characterize the typical dietary intake and disturbances to GI integrity after submaximal and maximal intensity exercise in hot and temperate conditions. An 8-day food diary was kept by each participant. GI integrity was determined by measurement of serum biomarkers. The study was conducted during the winter
Dietary Intake and Gastrointestinal Integrity in Runners Undertaking High-Intensity Exercise in the Heat
Naroa Etxebarria, Nicole A. Beard, Maree Gleeson, Alice Wallett, Warren A. McDonald, Kate L. Pumpa, and David B. Pyne
Dietary Intake of Female Collegiate Heavyweight Rowers
Suzanne Nelson Steen, Kirsten Mayer, Kelly D. Brownell, and Thomas A. Wadden
The purpose of this study was to evaluate the adequacy of dietary intake in 16 female heavyweight rowers during the sprint racing phase of the season. Caloric intake for the rowers was 2,633 kcal/day, lower than expected given the training regimen of these athletes. On average, rowers consumed below-optimal levels of carbohydrate. Protein intake was satisfactory but fat intake was higher than recommended. For the majority of rowers, micronutrient intake met the RDA. However, calcium, zinc,
Dietary Intake, Body Composition, and Clinical Parameters: Associations Between the Level and Type of Physical Activity in Hemodialysis Patients
Cristina Garagarza, Ana Valente, Cristina Caetano, Inês Ramos, Joana Sebastião, Mariana Pinto, Telma Oliveira, Aníbal Ferreira, and Catarina Sousa Guerreiro
plethysmography, and underwater weighing; BCM—magnet resonance tomography, total body potassium; and overhydration—by expert clinical assessment. Regarding the quality of measurements, all exceeded 95%. Food Frequency Questionnaire Dietary intake was assessed through a semiquantitative FFQ conducted by a
Dietary Intake and Nutritional Practices of Elite Greek Aquatic Athletes
P. Farajian, S.A. Kavouras, M. Yannakoulia, and L.S. Sidossis
To investigate whether aquatic athletes follow optimal dietary intake, 58 athletes, all members of the Greek national swimming and water polo teams, were tested. Dietary intake was assessed at the nutrient, food, and food group level using the 24-h recall method and a food frequency questionnaire. Mean energy intake for males and females was 14.3 and 8.5 MJ, respectively. Mean carbohydrate consumption for male and female athletes was 4.5 g/kg and 3.8 g/kg of body weight, respectively. Fat intake was 153 g for males and 79 g for females. A significant number of the athletes (71% of the males, 93% of the females) did not meet the Dietary Reference Intakes for at least one of the antioxidant vitamins. The data suggest that athletes of both genders consumed too much fat and too little carbohydrate. Insufficient fruit and vegetable intake was related to low intake of antioxidants.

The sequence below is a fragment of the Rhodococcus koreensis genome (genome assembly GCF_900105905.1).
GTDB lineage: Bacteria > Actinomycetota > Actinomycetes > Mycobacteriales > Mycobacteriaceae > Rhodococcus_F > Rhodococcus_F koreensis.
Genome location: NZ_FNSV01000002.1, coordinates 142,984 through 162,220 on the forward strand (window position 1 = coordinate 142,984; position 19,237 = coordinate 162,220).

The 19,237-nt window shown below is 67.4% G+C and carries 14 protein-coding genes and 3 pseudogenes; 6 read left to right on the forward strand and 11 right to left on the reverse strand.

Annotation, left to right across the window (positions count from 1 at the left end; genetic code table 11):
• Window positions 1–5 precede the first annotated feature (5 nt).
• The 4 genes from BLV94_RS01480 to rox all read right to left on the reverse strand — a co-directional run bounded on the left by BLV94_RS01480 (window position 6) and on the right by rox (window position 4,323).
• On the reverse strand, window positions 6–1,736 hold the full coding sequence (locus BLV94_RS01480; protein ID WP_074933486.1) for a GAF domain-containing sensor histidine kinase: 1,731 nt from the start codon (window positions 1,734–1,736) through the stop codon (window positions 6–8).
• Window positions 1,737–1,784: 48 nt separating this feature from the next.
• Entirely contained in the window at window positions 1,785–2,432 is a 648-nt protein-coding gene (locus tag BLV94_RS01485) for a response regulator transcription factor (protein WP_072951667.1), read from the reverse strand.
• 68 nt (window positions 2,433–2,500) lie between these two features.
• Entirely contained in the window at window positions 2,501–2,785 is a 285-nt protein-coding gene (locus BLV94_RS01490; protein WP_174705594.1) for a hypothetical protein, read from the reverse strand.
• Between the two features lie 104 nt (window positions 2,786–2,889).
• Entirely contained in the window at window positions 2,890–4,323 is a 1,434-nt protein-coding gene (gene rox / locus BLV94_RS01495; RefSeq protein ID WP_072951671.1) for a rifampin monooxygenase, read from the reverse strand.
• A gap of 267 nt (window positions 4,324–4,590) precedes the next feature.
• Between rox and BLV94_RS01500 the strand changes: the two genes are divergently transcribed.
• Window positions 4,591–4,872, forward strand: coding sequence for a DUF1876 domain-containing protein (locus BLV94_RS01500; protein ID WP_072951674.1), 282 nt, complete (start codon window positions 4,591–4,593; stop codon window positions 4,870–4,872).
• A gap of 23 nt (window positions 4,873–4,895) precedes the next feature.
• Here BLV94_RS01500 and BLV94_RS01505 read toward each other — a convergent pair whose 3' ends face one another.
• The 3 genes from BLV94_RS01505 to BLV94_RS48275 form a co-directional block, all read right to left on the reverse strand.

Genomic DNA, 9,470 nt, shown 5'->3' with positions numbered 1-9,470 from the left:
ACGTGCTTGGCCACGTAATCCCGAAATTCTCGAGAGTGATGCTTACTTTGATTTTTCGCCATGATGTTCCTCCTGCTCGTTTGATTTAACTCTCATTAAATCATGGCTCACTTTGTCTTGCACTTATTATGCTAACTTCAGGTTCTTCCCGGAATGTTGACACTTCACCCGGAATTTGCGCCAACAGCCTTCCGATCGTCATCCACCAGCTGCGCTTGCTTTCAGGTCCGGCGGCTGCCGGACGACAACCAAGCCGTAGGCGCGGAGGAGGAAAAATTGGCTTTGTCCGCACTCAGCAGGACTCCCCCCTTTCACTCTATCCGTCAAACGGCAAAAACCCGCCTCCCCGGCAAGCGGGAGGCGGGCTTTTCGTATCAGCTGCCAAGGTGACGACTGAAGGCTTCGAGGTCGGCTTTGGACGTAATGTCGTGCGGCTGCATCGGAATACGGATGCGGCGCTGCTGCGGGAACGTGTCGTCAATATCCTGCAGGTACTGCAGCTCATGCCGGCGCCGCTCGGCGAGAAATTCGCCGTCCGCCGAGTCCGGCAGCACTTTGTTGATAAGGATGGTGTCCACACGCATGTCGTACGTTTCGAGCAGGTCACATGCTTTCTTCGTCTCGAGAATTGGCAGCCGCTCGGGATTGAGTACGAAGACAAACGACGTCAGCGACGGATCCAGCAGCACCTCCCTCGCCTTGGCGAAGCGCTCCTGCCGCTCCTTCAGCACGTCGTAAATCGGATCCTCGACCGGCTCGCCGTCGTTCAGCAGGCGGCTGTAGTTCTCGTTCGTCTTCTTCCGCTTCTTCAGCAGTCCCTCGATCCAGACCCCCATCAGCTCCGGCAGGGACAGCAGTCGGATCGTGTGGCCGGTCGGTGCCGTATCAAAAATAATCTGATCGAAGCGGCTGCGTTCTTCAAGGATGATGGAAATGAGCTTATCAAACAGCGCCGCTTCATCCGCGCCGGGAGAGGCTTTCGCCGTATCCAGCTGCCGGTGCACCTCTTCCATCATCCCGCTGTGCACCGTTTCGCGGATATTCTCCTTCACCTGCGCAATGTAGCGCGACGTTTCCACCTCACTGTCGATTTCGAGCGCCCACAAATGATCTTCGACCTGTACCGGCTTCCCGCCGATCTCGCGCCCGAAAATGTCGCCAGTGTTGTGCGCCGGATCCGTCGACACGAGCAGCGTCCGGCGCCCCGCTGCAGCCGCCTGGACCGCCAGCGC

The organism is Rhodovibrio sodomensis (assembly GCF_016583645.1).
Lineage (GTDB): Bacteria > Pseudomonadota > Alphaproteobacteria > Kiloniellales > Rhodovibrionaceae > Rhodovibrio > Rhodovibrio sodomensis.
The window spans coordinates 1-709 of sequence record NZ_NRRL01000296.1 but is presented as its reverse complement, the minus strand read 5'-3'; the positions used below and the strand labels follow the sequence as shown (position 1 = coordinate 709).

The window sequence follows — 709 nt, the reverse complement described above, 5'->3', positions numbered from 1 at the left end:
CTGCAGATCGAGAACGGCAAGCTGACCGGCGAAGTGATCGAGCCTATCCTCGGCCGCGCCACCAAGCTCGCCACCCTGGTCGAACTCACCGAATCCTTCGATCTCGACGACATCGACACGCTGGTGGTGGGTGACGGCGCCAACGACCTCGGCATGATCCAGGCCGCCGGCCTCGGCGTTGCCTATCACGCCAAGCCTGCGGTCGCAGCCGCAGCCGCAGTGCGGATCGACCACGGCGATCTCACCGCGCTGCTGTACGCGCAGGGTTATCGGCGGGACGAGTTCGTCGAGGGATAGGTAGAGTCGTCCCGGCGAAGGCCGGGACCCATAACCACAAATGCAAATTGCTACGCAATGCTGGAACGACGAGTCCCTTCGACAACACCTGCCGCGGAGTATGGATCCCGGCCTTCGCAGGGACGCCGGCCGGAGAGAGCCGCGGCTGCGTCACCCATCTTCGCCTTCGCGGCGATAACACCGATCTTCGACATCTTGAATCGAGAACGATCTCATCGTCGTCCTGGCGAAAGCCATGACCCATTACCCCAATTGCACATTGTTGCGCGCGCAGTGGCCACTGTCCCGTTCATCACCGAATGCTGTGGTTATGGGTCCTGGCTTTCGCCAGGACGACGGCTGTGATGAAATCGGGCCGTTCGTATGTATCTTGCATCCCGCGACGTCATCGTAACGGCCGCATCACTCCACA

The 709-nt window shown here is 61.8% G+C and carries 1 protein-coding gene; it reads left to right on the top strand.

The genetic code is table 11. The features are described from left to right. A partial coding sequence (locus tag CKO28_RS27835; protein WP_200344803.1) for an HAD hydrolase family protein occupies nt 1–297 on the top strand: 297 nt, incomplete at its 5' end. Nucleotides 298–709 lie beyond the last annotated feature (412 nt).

Methods to Standardize Dietary Intake Before Performance Testing
Nikki A. Jeacocke and Louise M. Burke
When testing is undertaken to monitor an athlete’s progress toward competition goals or the effect of an intervention on athletic outcomes, sport scientists should aim to minimize extraneous variables that influence the reliability, sensitivity, or validity of performance measurement. Dietary preparation is known to influence metabolism and exercise performance. Few studies, however, systematically investigate the outcomes of protocols that acutely control or standardize dietary intake in the hours and days before a performance trial. This review discusses the nutrients and dietary components that should be standardized before performance testing and reviews current approaches to achieving this. The replication of habitual diet or dietary practices, using tools such as food diaries or dietary recalls to aid compliance and monitoring, is a common strategy, and the use of education aids to help athletes achieve dietary targets offers a similarly low burden on the researcher. However, examination of dietary intake from real-life examples of these protocols reveals large variability between and within participants. Providing participants with prepackaged diets reduces this variability but can increase the burden on participants, as well as the researcher. Until studies can better quantify the effect of different protocols of dietary standardization on performance testing, sport scientists can only use a crude cost–benefit analysis to choose the protocols they implement. At the least, study reports should provide a more comprehensive description of the dietary-standardization protocols used in the research and the effect of these on the dietary intake of participants during the period of interest.
Gastrointestinal Complaints in Relation to Dietary Intake in Triathletes
Nancy J. Rehrer, Monique van Kemenade, Wineke Meester, Fred Brouns, and Wim H.M. Saris
This study examined the relationship between gastrointestinal (GI) symptoms and dietary intake in triathletes. Fifty-five male triathletes (age 31 ±6 yrs) were surveyed regarding the most recently completed half Iron Man triathlon. Questions were asked regarding GI symptoms and dietary intake. Fifty-two percent complained of eructation and 48% of flatulence. Other symptoms were abdominal bloating, vomiting urge, vomiting, nausea, stomachache, intestinal cramps, and diarrhea. More symptoms occurred while running than at other times. All individuals who had eaten within 30 min of the start vomited while swimming. Fat and protein intake was greater in those who vomited or had the urge to vomit than in those without these symptoms. Of the former, 93% had consumed a hypertonic beverage. Forty percent of those who drank a hypertonic beverage and only 11% of those who drank an iso-or hypotonic beverage had severe complaints. Four of five individuals with stomachache had consumed a strongly hypertonic beverage. All subjects with intestinal cramps had eaten fiber-rich foods in the pre race meal; only 10% of those without cramps had done so.
Dietary Intake and Body Composition of Prepubescent Female Aesthetic Athletes
Maroje Soric, Marjeta Misigoj-Durakovic, and Zeljko Pedisic